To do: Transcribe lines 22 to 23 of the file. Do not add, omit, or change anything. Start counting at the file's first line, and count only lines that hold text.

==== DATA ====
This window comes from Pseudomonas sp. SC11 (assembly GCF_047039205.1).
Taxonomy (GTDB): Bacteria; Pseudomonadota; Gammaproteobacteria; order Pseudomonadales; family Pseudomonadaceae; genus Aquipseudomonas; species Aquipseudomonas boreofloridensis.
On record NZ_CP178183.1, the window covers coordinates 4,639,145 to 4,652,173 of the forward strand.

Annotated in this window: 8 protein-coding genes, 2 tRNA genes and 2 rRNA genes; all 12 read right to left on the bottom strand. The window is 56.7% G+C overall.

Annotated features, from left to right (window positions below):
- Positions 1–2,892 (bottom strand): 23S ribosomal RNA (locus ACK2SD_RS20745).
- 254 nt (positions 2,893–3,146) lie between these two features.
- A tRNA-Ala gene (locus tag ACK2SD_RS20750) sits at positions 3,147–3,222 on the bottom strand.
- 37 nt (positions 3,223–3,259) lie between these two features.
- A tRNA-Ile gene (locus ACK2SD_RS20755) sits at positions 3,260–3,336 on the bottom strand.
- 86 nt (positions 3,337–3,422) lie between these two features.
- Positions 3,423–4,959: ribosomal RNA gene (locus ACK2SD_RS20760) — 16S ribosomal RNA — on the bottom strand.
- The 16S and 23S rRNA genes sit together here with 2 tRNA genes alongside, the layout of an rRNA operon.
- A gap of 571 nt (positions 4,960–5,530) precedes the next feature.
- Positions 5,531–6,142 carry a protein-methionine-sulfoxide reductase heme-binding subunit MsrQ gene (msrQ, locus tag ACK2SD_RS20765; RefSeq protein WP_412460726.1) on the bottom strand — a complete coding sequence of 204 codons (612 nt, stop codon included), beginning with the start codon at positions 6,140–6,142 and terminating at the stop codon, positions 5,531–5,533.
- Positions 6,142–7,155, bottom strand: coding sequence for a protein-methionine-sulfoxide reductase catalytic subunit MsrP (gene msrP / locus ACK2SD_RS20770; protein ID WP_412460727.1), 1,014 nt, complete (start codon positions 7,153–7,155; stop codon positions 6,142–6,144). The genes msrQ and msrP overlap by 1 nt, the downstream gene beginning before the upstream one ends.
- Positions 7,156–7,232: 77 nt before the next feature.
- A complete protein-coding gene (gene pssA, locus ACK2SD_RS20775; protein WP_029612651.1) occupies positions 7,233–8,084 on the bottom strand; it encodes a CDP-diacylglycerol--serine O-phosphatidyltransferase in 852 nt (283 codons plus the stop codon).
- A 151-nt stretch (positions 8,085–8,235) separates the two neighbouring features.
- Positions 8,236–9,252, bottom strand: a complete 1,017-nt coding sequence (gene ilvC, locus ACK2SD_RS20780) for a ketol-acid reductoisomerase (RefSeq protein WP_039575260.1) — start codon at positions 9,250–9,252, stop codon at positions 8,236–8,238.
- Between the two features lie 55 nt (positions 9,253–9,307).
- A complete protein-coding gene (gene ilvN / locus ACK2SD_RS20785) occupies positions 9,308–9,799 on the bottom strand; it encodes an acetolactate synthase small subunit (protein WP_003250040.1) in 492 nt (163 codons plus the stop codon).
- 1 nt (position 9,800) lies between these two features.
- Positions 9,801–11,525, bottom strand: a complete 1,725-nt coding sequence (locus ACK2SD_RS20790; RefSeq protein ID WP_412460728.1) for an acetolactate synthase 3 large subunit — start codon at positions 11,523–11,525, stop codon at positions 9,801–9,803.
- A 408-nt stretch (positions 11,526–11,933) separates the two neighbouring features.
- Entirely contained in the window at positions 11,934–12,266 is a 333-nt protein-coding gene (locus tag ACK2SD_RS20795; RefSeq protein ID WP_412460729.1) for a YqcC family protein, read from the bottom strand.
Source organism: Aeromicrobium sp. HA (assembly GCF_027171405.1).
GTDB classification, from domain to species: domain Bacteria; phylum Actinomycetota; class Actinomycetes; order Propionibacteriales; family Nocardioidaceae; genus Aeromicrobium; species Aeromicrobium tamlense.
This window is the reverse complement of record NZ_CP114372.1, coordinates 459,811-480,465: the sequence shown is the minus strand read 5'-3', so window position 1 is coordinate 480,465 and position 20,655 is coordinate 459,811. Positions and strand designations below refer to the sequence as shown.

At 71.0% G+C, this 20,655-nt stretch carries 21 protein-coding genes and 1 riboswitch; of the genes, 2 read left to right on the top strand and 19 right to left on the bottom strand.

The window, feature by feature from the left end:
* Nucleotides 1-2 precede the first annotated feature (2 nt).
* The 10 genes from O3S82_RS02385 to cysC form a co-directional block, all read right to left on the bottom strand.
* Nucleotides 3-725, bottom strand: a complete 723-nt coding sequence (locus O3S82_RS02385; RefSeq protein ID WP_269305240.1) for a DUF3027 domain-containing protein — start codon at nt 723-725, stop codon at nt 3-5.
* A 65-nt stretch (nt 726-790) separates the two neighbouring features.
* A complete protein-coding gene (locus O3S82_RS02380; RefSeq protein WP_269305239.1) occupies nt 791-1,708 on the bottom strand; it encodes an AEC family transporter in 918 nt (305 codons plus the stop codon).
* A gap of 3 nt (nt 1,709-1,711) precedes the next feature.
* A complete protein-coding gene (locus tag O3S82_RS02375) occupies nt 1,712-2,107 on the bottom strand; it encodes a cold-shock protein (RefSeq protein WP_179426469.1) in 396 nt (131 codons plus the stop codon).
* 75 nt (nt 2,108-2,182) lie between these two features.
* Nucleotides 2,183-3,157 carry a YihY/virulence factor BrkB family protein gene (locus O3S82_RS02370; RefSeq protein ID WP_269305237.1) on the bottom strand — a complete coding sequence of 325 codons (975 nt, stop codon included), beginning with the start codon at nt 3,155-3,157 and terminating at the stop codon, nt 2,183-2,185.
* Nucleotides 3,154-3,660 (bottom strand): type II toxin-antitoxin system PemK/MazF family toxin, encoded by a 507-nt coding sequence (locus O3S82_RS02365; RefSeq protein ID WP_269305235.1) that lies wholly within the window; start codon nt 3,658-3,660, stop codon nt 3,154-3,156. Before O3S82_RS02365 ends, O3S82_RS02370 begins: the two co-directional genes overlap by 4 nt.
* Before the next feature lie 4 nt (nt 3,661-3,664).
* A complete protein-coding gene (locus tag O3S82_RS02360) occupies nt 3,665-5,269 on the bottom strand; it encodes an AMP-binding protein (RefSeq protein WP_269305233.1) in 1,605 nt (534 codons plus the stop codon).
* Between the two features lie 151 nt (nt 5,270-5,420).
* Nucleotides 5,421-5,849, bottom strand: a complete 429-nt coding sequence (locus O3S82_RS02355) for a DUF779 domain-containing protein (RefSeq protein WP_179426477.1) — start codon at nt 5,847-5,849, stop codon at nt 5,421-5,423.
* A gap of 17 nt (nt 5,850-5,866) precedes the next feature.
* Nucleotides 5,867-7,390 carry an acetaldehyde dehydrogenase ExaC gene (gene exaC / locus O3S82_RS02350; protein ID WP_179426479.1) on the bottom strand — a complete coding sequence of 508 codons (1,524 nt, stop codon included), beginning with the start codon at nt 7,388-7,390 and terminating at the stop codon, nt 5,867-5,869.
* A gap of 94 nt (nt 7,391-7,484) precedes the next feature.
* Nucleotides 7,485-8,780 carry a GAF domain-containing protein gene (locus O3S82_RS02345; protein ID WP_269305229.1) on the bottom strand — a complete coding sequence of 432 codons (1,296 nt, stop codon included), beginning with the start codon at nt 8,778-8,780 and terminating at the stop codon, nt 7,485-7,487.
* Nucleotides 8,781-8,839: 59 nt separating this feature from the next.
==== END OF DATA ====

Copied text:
- A complete protein-coding gene (gene ilvN / locus ACK2SD_RS20785) occupies positions 9,308–9,799 on the bottom strand; it encodes an acetolactate synthase small subunit (protein WP_003250040.1) in 492 nt (163 codons plus the stop codon).
- 1 nt (position 9,800) lies between these two features.